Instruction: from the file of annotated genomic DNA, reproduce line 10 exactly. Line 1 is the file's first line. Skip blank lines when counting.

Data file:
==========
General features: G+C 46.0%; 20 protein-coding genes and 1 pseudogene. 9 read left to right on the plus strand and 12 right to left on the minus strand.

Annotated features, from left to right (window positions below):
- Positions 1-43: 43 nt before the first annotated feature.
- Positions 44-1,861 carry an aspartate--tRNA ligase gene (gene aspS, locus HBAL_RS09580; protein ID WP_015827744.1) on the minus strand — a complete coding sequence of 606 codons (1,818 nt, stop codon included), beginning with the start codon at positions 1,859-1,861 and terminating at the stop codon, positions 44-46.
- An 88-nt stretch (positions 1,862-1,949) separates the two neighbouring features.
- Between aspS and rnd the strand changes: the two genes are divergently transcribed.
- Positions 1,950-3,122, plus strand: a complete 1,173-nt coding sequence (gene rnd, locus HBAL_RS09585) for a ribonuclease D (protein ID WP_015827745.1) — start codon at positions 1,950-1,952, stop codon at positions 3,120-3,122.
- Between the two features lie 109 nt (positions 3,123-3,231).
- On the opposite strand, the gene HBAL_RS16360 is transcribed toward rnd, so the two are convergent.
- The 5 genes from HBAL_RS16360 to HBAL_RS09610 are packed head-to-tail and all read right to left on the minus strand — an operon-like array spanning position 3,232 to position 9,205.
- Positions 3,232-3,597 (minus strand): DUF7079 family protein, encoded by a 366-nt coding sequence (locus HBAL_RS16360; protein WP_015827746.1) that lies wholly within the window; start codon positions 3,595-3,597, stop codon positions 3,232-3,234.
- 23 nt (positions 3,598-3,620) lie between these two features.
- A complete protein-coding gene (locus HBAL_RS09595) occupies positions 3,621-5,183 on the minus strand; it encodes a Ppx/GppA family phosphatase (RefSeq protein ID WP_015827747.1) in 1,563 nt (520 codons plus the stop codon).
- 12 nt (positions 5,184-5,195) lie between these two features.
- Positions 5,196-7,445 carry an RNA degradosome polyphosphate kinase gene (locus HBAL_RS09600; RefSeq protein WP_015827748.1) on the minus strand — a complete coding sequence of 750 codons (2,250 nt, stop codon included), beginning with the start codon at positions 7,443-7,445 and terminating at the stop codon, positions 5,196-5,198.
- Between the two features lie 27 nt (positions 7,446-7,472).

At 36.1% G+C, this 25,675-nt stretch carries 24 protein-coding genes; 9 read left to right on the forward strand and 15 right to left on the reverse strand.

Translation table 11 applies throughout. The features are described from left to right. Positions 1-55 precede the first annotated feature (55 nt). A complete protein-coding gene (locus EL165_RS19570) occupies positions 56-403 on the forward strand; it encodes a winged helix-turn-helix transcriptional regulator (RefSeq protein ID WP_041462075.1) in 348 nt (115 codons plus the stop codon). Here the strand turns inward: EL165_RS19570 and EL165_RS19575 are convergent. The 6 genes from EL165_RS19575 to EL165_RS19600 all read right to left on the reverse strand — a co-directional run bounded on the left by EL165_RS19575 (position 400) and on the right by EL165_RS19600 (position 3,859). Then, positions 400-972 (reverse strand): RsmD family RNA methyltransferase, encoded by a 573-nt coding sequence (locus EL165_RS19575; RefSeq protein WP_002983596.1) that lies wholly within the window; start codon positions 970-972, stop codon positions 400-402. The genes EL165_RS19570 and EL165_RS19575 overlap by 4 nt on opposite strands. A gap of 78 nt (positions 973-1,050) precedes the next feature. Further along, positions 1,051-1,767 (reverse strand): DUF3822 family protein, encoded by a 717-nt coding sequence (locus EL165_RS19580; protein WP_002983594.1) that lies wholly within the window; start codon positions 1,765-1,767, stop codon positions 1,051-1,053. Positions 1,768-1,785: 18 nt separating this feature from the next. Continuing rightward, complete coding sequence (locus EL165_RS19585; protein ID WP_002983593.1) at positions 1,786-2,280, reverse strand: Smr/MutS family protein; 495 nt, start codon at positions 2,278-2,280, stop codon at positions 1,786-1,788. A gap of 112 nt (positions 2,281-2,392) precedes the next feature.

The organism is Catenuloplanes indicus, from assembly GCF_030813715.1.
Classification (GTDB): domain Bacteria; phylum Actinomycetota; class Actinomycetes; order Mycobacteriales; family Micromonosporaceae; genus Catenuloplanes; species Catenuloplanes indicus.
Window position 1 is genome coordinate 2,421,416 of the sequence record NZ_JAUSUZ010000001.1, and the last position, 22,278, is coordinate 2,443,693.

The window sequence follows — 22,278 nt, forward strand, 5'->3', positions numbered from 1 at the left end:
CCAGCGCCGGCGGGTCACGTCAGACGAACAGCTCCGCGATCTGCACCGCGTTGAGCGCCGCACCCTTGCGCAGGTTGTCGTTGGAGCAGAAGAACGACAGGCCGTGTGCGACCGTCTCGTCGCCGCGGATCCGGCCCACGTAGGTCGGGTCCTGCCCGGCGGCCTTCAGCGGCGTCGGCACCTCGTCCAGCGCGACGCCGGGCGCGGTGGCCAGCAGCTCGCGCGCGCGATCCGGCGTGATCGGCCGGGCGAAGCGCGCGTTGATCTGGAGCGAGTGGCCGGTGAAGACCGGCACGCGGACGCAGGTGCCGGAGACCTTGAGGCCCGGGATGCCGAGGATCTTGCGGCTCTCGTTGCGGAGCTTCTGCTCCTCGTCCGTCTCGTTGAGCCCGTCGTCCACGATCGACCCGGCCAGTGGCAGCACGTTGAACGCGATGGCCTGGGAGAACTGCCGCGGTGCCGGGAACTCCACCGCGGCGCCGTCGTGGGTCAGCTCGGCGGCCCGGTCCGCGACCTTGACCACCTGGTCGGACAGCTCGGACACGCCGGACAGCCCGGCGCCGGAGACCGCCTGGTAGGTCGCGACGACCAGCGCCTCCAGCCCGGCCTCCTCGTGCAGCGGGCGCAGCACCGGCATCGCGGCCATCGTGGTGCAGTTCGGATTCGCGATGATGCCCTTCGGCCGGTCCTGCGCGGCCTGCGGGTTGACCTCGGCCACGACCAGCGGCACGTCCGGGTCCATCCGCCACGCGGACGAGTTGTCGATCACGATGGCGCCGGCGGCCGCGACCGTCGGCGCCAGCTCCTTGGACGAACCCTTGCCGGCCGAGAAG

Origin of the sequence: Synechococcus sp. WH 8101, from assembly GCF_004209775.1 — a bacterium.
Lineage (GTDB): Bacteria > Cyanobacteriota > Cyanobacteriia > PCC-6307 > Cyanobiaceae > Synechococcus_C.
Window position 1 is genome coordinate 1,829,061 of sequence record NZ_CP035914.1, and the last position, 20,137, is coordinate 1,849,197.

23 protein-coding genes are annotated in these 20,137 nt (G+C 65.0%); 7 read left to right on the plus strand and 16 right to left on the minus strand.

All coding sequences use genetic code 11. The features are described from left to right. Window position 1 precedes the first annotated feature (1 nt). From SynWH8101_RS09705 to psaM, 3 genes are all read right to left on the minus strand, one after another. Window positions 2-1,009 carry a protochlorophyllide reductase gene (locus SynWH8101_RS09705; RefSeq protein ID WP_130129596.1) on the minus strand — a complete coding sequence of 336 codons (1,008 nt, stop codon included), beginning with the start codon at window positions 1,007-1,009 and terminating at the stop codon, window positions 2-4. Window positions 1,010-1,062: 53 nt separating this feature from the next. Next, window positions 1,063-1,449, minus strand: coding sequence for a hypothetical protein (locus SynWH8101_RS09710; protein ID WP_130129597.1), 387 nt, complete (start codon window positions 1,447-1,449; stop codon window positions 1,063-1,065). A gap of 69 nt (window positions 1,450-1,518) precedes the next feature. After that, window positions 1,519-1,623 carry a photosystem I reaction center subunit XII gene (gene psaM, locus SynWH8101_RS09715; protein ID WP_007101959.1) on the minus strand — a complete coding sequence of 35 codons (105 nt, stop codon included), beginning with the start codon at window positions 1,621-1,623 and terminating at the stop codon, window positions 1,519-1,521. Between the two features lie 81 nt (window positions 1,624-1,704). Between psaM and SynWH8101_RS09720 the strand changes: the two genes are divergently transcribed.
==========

- The 5 genes from HBAL_RS16360 to HBAL_RS09610 are packed head-to-tail and all read right to left on the minus strand — an operon-like array spanning position 3,232 to position 9,205.